Tuesday, 20 October 2015
I thank Senator Kelly, on behalf of my colleague, the Minister, Deputy Howlin, for raising this important matter. The public service pension-related deduction, sometimes referred to as the pension levy, applies to the pay of pensionable public servants. However, it is not a pension contribution. The measure was introduced as an emergency measure in 2009 to effect a reduction in the remuneration paid to public servants, including retained firefighters, as a contribution to the necessary reduction in public service expenditure brought about by the financial crisis at the time.The measure is progressive in that the reduction applied is directly related to the amount of remuneration paid, with those earning more being subject to the greater reduction. The first €15,000 of remuneration paid is currently exempt from reduction.
The specific law underpinning the PRD is the Financial Emergency Measures in the Public Interest Act 2009, as amended. That Act provides that PRD is to apply to the pay, including any non-pensionable pay elements, of public servants who are pensionable. In this connection, the term "pensionable" is defined in terms that give it a broad reach. It includes not just membership of a public service pension scheme but also any payment in lieu of such membership. I understand from the Minister for the Environment, Community and Local Government that retained fire-fighters have historically qualified on retirement for a one-off, non-recurring gratuity calculated at one eighth of their annual retainer payment multiplied by the number of years of actual service up to a maximum of four times the annual retainer. To qualify for the gratuity, a retained fire-fighter must have a minimum of two years service. The maximum gratuity payable is four times that of the annual retainer and retained fire-fighters do not pay any contribution to that gratuity.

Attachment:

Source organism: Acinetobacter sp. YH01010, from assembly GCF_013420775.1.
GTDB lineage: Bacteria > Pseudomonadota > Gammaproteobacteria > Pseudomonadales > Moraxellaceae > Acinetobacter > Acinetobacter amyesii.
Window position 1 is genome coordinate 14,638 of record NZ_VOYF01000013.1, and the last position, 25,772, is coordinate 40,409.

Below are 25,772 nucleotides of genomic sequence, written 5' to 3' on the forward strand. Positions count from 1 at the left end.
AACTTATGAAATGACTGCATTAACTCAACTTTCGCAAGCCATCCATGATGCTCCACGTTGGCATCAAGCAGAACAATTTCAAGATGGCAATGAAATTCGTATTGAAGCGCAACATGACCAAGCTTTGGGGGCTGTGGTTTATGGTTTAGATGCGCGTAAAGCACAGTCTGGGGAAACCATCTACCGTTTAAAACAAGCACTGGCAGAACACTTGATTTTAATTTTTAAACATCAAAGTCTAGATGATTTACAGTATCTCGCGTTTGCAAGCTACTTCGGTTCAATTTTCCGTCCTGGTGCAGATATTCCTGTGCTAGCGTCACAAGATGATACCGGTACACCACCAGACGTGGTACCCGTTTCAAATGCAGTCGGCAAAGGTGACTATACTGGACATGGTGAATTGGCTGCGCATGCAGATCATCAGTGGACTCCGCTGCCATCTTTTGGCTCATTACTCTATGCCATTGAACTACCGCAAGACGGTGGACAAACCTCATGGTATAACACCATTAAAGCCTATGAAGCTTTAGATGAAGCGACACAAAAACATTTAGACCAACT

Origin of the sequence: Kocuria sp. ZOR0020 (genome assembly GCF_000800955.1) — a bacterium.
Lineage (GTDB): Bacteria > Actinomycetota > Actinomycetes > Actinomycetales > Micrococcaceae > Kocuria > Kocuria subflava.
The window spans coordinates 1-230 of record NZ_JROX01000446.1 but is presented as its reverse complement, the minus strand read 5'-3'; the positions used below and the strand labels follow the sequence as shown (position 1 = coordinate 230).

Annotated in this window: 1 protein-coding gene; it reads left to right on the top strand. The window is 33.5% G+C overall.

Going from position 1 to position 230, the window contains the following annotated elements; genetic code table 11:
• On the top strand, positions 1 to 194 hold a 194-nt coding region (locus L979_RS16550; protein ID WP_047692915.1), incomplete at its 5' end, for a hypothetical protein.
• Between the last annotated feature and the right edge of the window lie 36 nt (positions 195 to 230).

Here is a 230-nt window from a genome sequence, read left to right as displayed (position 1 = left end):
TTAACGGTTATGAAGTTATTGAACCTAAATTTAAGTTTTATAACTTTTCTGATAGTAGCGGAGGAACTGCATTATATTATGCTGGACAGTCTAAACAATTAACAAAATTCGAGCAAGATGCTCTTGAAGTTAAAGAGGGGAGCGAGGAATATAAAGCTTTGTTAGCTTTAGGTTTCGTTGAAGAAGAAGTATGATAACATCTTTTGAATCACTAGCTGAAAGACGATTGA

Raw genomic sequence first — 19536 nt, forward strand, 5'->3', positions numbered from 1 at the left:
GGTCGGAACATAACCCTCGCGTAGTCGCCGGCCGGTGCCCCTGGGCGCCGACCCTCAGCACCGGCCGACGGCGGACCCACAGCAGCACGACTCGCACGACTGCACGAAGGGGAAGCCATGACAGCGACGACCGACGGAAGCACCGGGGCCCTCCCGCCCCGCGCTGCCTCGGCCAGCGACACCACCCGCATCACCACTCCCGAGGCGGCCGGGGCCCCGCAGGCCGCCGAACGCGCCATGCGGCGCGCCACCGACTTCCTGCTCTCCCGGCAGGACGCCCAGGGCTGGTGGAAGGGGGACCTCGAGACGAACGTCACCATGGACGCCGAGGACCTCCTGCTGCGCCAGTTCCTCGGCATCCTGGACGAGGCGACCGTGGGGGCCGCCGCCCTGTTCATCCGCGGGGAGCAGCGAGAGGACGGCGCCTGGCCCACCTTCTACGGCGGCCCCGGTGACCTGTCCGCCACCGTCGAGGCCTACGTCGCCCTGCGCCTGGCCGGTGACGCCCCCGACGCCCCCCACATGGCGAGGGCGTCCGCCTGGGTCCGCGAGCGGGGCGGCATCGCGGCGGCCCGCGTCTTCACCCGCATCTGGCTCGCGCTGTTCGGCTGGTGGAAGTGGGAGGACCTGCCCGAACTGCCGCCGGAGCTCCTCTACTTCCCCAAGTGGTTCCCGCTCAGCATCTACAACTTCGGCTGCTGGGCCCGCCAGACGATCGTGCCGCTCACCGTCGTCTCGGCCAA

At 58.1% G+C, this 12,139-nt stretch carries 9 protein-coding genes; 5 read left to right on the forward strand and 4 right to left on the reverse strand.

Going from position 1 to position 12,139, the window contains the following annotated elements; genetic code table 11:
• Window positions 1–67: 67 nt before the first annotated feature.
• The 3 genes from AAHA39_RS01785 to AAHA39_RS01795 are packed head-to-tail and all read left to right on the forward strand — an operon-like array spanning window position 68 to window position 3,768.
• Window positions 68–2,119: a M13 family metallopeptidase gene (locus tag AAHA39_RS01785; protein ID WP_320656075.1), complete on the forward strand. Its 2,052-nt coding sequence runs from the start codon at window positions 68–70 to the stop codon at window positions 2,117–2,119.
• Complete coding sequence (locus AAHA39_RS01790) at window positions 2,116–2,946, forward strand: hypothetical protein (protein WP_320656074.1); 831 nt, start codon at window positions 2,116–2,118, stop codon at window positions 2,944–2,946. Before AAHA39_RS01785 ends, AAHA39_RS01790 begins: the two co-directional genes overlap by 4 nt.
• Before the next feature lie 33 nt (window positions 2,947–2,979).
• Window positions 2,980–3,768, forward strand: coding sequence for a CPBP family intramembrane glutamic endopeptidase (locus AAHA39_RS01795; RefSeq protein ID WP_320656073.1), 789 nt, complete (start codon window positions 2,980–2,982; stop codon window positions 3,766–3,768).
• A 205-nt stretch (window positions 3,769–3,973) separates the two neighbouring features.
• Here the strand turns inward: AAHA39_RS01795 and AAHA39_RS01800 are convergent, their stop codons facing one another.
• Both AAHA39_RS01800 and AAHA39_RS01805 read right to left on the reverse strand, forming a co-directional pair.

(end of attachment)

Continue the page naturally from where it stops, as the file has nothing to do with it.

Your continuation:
Retained fire-fighters in place in 2008 and those hired thereafter until the end of 2012 were given the option of joining the local government superannuation scheme and receiving a pension and retirement lump sum based on their pensionable remuneration and length of service. All retained fire-fighters appointed after 1 January 2013 must join the single public service pension scheme. Section 2(1)(b) of the Financial Emergency Measures in the Public Interest Act 2009 provides that any public servant who is a member of a public service pension scheme or who is entitled to benefit under such a scheme or receives a payment in lieu of membership of such a scheme is subject to the deduction. The payment of the one-off gratuity at retirement to retained fire-fighters who are not members of the superannuation scheme constitutes a payment in lieu of membership of the pension scheme and, as such, all retained fire-fighters, regardless of whether they are members of the public service pension scheme, are subject to the deduction.
I will address the recently announced plans by the Minister for Public Expenditure and Reform for the reduction of the pension levy as it applies to all public servants, including retained fire-fighters - which, I am sure, will be good news and welcomed by the retained fire-fighters - when the Senator has had a chance to respond.